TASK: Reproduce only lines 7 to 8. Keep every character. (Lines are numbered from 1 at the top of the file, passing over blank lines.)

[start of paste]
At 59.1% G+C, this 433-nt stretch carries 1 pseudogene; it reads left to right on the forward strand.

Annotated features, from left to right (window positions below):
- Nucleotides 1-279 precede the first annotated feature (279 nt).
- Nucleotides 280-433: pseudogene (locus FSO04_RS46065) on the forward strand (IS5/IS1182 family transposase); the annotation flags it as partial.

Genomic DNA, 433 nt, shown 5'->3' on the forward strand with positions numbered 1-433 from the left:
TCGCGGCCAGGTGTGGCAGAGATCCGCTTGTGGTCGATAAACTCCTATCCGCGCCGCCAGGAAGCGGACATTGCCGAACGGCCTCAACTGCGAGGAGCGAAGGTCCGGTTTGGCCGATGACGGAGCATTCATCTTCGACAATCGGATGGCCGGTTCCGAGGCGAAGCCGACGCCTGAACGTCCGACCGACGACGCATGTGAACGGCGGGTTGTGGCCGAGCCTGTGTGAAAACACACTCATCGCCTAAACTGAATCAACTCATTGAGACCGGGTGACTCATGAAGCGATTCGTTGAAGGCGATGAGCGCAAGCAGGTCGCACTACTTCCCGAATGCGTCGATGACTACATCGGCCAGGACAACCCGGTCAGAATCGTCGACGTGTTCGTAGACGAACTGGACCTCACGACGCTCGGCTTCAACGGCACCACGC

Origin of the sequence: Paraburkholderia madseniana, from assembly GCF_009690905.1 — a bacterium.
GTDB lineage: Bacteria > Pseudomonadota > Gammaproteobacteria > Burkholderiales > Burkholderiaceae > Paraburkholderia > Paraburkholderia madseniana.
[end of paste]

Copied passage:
Origin of the sequence: Paraburkholderia madseniana, from assembly GCF_009690905.1 — a bacterium.
GTDB lineage: Bacteria > Pseudomonadota > Gammaproteobacteria > Burkholderiales > Burkholderiaceae > Paraburkholderia > Paraburkholderia madseniana.